Estrogen receptors in urogenital schistosomiasis and bladder cancer: Estrogen receptor alpha-mediated cell proliferation

Document Type

Journal Article

Publication Date



Urologic Oncology: Seminars and Original Investigations








Anti-estrogens; Bladder cancer; Estradiol-like metabolites; Estrogen receptors; UGS-related bladder cancer; Urogenital schistosomiasis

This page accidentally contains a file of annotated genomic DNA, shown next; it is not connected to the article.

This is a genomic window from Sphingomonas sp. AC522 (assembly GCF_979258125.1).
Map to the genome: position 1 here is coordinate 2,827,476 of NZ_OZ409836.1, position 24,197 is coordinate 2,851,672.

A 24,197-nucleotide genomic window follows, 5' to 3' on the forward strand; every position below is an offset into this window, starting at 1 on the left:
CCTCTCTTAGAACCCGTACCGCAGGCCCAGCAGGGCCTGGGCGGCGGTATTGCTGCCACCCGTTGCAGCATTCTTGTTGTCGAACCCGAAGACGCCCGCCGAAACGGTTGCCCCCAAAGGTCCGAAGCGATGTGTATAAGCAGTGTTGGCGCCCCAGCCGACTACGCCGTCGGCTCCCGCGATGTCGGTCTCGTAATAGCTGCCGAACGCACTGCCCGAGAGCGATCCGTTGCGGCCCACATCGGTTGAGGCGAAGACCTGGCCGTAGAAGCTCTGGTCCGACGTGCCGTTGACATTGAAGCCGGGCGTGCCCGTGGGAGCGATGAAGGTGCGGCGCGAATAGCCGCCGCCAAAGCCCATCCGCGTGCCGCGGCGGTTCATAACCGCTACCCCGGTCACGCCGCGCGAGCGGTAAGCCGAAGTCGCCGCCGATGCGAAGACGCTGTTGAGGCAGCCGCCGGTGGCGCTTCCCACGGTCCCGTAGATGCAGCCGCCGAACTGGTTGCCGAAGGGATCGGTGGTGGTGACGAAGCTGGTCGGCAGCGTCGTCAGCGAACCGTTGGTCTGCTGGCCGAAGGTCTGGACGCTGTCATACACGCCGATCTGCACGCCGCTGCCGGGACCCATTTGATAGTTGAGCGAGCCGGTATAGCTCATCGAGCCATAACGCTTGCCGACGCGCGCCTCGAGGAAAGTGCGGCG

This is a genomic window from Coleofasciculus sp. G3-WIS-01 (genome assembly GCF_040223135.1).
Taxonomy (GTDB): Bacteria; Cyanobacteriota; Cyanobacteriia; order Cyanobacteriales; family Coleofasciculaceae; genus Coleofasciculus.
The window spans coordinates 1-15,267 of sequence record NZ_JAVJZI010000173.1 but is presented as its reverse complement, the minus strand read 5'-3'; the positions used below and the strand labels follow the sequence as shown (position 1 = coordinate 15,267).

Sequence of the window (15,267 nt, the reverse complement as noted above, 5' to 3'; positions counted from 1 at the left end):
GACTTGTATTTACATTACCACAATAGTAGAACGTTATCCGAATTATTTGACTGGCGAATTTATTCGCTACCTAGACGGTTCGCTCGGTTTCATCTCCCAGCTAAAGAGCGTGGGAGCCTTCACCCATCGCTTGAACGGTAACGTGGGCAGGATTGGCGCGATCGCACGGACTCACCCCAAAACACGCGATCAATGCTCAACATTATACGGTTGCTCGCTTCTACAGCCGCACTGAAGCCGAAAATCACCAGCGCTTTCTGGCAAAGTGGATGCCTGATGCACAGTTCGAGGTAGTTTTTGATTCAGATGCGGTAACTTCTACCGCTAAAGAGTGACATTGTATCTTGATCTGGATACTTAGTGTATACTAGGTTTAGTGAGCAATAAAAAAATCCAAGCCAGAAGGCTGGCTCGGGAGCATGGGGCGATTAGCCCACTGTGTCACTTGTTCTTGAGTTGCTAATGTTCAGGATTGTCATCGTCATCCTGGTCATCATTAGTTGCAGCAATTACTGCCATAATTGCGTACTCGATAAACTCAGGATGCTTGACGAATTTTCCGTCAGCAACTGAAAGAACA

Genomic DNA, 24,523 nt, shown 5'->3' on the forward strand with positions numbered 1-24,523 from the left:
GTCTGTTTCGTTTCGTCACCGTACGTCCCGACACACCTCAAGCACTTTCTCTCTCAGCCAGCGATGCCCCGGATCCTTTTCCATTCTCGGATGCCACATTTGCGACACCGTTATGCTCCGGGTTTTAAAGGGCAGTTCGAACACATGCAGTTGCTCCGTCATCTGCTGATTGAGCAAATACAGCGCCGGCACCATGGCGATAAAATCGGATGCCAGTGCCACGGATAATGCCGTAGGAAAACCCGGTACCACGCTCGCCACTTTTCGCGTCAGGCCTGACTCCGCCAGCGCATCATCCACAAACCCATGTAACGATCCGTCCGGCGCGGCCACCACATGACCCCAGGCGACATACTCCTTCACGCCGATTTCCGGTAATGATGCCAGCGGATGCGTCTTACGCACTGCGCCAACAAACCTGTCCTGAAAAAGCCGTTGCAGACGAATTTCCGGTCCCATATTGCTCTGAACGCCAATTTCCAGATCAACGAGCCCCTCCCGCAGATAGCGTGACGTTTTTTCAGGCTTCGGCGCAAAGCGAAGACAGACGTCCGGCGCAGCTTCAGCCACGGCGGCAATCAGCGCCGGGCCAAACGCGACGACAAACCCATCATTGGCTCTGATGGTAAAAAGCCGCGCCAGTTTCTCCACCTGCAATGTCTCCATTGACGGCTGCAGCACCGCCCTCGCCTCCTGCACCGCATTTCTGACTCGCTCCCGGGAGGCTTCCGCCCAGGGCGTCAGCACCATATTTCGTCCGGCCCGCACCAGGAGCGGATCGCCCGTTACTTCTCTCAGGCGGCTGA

Estrogen-like metabolites have been identified in S. haematobium, the helminth parasite that causes urogenital schistosomiasis (UGS) and in patients´ blood and urine during UGS. Estrogen receptor (ER) activation is enriched in the luminal molecular subtype bladder cancer (BlaCa). To date, the significance of ER to these diseases remains elusive. We evaluated ERα and ERβ expression in UGS-related BlaCa (n = 27), UGS-related non-malignant lesions (n = 35), and noninfected BlaCa (n = 80). We investigated the potential of ERα to recognize S. haematobium-derived metabolites by docking and molecular dynamics simulations and studied ERα modulation in vitro using 3 BlaCa cell lines, T24, 5637 and HT1376. ERα was expressed in tumor and stromal cells in approximately 20% noninfected cases and in 30% of UGS-related BlaCa, predominantly in the epithelial cells. Overall, ERα expression was associated with features of tumor aggressiveness such as high proliferation and p53 positive expression. ERα expression correlated with presence of schistosome eggs. ERβ was widely expressed in both cohorts but weaker in UGS-related cases. molecular dynamics simulations of the 4 most abundant S. haematobium-derived metabolites revealed that smaller metabolites have comparable affinity for the ERα active state than 17β-estradiol, while the larger metabolites present higher affinity. Our in vitro findings suggested that ERα activation promotes proliferation in ERα expressing BlaCa cells and that this can be reverted with anti-estrogenic therapy. In summary, we report differential ER expression between UGS-related BlaCa and noninfected BlaCa and provide evidence supporting a role of active ERα during UGS and UGS-induced carcinogenesis.